Oh, wait, the answer’s in the question.  The difference between Whitney Houston and every other person who ever made a difference in New Jersey is that her weaknesses were publicized about as often as her strengths, and what’s more, they were held under a disproportionate amount of scrutiny.  See, the tabloids just love it when talented, successful people — particularly beautiful, talented, successful women — are spotted acting like flawed human beings because it gives them license to twist and embellish the details for their own profit.  Really, though, Whitney’s drug addiction is much less relevant to her career and her fame as the trash media wants us to believe.  The only reason why we make a big deal about it is because it’s well known, and the only reason why it’s well known is because that’s what all the magazines have been screaming at us while we stand captive in the check-out line at the supermarket, and it’s what the TV’s been telling us while we sit in wait for the actual news, or whatever show’s on next.  I’m not saying we shouldn’t care that Whitney had a serious drug problem, just as I don’t think we shouldn’t care if we know for a fact that someone is cutting themself or suffering from an eating disorder.  What I am saying is that we shouldn’t act as though Whitney was a horrible person for doing something that — let’s face it — hurt her more than it hurt anyone else.  And we certainly shouldn’t make the mistake as defining her as an addict rather than as the superstar she was.  I recognize that not everyone is going to be a fan of Whitney Houston’s music, but we should all at least give her the respect of seeing her as an artist and a significant human being before we scrutinize how she may have chosen (or not chosen; felt as though she had to) to spend her personal life.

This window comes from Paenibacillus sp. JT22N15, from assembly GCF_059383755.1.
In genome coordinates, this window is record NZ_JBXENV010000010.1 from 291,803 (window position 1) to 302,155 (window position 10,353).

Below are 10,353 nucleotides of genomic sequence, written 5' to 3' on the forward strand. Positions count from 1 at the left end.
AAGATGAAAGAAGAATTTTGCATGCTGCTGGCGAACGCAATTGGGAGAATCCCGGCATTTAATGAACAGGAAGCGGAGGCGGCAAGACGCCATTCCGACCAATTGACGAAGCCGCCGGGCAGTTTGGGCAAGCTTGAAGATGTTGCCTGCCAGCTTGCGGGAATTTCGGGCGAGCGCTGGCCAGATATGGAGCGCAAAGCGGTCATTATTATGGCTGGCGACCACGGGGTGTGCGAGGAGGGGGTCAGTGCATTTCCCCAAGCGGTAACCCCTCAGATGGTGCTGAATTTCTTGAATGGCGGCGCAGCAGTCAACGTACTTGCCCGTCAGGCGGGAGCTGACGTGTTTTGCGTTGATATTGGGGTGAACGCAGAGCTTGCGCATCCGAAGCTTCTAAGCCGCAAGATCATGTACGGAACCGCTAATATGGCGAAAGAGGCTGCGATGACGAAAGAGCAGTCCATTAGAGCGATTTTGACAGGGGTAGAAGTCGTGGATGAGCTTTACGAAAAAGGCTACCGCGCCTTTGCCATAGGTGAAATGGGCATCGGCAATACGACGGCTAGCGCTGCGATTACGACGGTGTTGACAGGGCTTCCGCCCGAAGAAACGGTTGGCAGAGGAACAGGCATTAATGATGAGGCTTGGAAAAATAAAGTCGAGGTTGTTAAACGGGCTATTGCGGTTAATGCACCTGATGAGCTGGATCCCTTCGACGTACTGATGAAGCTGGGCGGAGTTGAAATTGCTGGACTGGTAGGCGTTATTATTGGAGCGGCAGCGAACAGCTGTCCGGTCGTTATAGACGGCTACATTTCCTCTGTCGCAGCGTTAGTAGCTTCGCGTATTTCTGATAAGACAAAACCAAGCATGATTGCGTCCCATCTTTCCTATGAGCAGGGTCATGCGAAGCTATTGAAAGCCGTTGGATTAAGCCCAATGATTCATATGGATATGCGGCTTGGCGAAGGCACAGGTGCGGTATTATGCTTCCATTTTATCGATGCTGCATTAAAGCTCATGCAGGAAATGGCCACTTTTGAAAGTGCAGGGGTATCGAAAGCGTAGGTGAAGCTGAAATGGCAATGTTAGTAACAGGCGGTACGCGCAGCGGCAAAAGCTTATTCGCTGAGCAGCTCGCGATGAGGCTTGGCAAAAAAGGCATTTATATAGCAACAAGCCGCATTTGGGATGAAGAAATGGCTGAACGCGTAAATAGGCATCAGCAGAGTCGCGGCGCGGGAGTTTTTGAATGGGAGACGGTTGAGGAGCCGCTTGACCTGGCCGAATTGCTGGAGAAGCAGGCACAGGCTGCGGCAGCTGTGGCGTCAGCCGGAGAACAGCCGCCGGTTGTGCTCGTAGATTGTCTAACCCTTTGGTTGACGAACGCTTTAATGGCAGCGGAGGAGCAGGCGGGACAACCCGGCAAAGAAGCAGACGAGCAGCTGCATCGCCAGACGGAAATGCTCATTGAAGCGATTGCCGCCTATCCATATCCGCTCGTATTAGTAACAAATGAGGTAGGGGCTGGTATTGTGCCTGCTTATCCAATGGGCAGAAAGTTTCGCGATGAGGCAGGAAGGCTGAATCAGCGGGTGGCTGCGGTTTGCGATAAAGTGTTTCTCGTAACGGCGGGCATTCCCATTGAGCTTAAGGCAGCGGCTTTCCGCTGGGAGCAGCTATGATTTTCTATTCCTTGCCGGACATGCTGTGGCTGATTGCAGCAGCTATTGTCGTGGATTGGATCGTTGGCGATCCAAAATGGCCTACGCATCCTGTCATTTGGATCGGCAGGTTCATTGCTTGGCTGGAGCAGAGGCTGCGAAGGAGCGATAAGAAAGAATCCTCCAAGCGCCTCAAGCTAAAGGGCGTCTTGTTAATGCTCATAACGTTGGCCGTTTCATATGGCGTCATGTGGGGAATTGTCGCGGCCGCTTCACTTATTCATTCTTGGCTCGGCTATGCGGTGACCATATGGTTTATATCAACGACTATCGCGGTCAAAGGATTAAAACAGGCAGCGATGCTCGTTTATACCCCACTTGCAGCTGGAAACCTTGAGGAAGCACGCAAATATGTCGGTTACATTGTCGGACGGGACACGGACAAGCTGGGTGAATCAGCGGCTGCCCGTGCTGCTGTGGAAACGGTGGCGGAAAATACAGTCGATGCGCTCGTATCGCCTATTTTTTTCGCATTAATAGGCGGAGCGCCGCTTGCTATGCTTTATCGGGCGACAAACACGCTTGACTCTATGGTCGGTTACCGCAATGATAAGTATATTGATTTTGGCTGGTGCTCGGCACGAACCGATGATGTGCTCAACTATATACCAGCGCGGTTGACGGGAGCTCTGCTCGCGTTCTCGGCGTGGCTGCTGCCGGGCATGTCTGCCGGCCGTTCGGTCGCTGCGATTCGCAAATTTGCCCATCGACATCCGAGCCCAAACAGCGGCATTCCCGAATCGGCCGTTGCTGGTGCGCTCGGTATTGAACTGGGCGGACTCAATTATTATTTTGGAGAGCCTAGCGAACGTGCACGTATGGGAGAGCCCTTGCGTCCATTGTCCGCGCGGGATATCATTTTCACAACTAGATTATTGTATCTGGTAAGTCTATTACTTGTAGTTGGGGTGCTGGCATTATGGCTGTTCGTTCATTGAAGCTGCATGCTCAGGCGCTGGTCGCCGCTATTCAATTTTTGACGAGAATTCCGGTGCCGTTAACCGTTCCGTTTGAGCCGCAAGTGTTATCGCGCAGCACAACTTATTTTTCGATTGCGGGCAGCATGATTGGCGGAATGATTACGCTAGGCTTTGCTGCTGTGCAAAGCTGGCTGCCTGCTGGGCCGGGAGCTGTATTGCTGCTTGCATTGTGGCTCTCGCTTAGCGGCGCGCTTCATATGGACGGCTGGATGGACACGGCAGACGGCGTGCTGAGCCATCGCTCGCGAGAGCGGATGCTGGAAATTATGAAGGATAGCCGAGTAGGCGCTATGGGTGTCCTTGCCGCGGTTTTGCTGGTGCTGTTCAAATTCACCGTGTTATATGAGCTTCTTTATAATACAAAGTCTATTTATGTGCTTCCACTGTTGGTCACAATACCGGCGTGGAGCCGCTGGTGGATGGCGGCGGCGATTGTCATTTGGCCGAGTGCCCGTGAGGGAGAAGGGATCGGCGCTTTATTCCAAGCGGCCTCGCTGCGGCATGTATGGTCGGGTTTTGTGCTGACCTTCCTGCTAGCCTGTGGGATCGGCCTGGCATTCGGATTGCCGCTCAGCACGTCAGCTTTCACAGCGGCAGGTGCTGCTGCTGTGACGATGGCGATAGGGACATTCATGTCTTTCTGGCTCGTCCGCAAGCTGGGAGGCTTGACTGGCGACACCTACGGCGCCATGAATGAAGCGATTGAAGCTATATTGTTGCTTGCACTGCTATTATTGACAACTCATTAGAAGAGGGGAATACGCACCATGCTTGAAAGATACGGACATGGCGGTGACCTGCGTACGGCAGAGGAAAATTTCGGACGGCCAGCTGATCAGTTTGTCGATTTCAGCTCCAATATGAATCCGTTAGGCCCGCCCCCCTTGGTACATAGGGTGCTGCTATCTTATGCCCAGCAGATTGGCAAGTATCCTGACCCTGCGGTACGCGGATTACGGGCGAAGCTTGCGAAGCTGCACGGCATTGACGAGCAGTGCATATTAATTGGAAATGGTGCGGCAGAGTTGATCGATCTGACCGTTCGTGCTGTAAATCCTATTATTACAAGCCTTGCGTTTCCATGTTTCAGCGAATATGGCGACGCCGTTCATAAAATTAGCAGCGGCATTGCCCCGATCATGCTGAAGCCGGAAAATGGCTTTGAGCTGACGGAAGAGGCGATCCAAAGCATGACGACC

So in short, all I really have to say is this:  LEAVE WHITNEY ALOOOOOOONE!  Or, as a really smart guy in a book a whole bunch of people have read once said, whoever is without sin, etc., etc.

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Just Kidding… July 11, 2010

Filed under: Bitchings About the Media and Stuff — yourbirdcansing88 @ 7:46 PM